Commentary Law and Policy

For Its Orchestrators, Campaign to Attack Planned Parenthood More Legal Trouble Than It Was Worth

Imani Gandy

The actions of the "Human Capital" project have certainly had a number of ramifications, including triggering a string of efforts to defund Planned Parenthood and stoking violence against abortion providers. But for those behind the project, it may prove to be more legal trouble than it was worth.

Read more of our articles on the Colorado Springs Planned Parenthood shooting here.

After 30 months of effort, anti-choice activist David Daleiden claimed to have definitive proof that Planned Parenthood was in the grisly business of harvesting fetal “body parts” and profiting from their sale. This operation, which Daleiden dubbed the “Human Capital” project, was going to be what finally shut down the behemoth reproductive health-care provider. Conservative websites galore gloated that it would be the final nail in Big Abortion’s coffin.

On July 14, Daleiden released his first video, igniting a firestorm across social media. More than five months have now passed. The actions of the Human Capital project have certainly had a number of ramifications, including triggering a string of efforts to defund Planned Parenthood and stoking violence against abortion providers. But—in part because of these consequences—for those behind the project, it may prove to be more legal trouble than it was worth.

In Daleiden’s footage, actors posing as officers of a fake tissue procurement company he created called BioMax appear to be haggling with top Planned Parenthood officials regarding the cost of purchasing fetal tissue—or, as Daleiden put it, “baby parts.”

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There’s nothing illegal about fetal tissue donation programs. The law permits recouping reasonable costs associated with its transport, processing, preservation, quality control, and storage. And nothing in the videos demonstrated that Planned Parenthood was doing otherwise. But because they were heavily edited to make it look like Planned Parenthood officials are using the profits from fetal tissue to buy Lamborghinis and drink expensive wine—and because when it comes to abortion rights, sense and logic are often discarded in favor of inflammatory rhetoric—the videos immediately went viral. The hashtag #PPSellsBabyParts trended on Twitter for days. Lawmakers on a state and federal level rushed to attempt to defund Planned Parenthood, with senators most recently voting to do so last Thursday night as part of an Obamacare repeal. In addition, Planned Parenthood announced that it would no longer accept reimbursement for tissue donation.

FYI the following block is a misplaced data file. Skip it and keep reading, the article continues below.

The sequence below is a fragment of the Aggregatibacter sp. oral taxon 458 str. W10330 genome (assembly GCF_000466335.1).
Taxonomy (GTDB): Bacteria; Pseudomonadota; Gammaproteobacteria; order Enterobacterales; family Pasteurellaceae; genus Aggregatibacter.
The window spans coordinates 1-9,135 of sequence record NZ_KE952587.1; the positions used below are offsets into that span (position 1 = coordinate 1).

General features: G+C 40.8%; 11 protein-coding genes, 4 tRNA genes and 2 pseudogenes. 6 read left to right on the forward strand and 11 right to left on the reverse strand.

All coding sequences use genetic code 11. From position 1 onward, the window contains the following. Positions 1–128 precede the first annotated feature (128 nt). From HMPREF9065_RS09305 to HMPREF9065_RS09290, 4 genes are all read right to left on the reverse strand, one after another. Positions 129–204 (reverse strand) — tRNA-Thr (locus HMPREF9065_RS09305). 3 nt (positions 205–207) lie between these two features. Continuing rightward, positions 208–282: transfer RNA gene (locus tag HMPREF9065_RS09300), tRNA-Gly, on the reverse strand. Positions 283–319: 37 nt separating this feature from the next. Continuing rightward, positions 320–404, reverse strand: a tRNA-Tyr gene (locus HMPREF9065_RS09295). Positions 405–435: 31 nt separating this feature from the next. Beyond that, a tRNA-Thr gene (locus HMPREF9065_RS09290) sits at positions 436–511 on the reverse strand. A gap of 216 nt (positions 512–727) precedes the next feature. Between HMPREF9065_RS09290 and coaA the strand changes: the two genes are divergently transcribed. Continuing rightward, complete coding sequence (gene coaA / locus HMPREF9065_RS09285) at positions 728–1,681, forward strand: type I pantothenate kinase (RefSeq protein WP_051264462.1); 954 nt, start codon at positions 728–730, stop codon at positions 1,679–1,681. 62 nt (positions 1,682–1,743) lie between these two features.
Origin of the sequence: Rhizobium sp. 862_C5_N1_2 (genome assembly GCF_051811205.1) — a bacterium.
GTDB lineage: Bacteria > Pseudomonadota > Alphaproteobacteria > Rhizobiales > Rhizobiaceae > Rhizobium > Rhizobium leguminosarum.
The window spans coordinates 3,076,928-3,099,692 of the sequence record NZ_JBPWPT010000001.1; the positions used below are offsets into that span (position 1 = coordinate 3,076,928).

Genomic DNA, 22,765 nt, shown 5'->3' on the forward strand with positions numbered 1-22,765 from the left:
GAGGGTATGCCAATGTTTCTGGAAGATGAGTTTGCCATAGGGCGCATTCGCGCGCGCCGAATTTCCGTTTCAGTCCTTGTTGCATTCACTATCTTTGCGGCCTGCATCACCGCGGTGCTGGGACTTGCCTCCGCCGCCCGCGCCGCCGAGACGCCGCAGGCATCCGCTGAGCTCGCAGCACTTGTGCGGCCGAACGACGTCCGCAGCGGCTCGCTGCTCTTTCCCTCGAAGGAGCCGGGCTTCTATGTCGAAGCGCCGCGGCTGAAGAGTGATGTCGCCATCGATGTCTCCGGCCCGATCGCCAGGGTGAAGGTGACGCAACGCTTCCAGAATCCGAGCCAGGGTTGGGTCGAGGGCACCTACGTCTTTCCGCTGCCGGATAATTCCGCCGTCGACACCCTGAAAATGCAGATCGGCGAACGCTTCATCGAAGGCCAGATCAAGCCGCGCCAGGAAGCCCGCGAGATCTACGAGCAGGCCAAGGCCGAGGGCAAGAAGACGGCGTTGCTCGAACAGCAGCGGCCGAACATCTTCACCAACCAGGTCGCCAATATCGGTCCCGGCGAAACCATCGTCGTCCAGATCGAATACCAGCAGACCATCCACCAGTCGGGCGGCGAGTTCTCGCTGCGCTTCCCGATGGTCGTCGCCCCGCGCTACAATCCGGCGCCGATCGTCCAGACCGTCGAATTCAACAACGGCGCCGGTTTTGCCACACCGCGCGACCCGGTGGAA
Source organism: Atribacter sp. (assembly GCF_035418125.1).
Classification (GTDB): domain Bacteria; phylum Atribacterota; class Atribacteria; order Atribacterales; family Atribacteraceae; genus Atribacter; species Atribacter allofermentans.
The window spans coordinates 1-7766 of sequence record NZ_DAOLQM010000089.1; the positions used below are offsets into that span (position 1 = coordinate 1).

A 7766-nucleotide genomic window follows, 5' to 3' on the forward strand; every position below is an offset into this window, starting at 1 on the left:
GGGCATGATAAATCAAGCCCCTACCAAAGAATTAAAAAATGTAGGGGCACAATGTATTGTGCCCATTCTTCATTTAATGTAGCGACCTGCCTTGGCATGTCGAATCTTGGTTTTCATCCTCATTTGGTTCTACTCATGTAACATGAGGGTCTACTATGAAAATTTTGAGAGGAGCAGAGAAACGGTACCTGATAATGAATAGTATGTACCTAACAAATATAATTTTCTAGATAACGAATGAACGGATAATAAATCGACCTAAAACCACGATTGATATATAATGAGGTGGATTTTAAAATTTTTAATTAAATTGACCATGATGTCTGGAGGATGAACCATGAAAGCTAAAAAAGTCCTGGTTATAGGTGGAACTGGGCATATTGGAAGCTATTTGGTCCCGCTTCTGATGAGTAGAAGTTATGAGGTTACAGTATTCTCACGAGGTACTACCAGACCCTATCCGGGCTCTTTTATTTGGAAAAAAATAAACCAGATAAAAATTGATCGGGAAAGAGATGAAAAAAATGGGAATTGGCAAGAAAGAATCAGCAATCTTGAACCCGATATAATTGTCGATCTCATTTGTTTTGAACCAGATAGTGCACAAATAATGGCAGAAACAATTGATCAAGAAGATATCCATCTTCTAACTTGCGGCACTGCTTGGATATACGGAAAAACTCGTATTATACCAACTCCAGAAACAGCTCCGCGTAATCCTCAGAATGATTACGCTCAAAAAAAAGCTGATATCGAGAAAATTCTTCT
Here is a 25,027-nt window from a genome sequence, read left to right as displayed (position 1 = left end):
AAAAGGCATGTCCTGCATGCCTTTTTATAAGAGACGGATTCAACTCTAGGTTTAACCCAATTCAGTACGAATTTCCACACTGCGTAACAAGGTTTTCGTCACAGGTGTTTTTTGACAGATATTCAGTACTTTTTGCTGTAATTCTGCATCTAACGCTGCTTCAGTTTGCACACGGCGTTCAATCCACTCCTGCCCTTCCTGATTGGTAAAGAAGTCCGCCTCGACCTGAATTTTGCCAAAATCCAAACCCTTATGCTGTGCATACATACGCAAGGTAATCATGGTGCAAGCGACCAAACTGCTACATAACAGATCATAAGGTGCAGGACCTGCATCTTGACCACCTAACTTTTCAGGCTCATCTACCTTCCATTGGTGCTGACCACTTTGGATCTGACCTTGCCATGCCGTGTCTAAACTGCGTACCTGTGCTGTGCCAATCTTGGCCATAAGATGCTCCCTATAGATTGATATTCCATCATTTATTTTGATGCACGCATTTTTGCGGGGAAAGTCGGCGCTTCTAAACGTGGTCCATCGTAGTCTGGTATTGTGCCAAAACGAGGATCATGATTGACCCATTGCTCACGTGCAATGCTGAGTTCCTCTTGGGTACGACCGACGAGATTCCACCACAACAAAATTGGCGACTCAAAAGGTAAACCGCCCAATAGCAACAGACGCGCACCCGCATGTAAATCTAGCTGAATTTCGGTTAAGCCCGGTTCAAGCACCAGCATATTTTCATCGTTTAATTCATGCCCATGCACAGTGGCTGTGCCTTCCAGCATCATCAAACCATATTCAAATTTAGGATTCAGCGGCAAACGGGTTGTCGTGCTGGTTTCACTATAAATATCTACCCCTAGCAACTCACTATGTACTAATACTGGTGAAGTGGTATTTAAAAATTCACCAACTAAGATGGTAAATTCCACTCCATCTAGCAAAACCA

As the scandal drags on, however, not a shred of evidence has been produced to suggest that Planned Parenthood broke any state or federal laws in connection with its fetal tissue donation programs.

None of the states that began investigations into Planned Parenthood have found any suggestion of nefarious activity. Federal lawmakers haven’t had much luck, either, despite multiple hearings conducted by different congressional committees. Though House Republicans announced in early October that they would be forming a Benghazi-like special committee to continue an investigation into Planned Parenthood, any possibility that the organization will be found to be in violation of policies regarding fetal tissue donation seems to be flickering out.

What remains, then, are questions about whether or not David Daleiden himself and the organizations he created—CMP and BioMax Procurement Services, the fake tissue procurement company—broke federal and state laws in connection with their crusade against Planned Parenthood, and who coordinated with Daleiden to perpetrate this alleged fraud.

These questions have been teed up in federal court in San Francisco, where a discovery battle has been raging between the National Abortion Federation (NAF) and Daleiden for several months.

“Discovery” is the process in litigation whereby parties to a lawsuit have to, essentially, lay their cards on the table and turn over information that the other side might need to support their claims or defense. And in the lawsuit that NAF filed against CMP, discovery is the process that could unravel a conspiracy involving multiple players all acting in concert to take down Planned Parenthood. Such players may include anti-choice extremists connected to groups like Live Action and Operation Rescue, in addition to some of the anti-choice politicians who jumped at the opportunity to hold congressional hearings and form investigative committees about Planned Parenthood’s supposed dastardly deeds.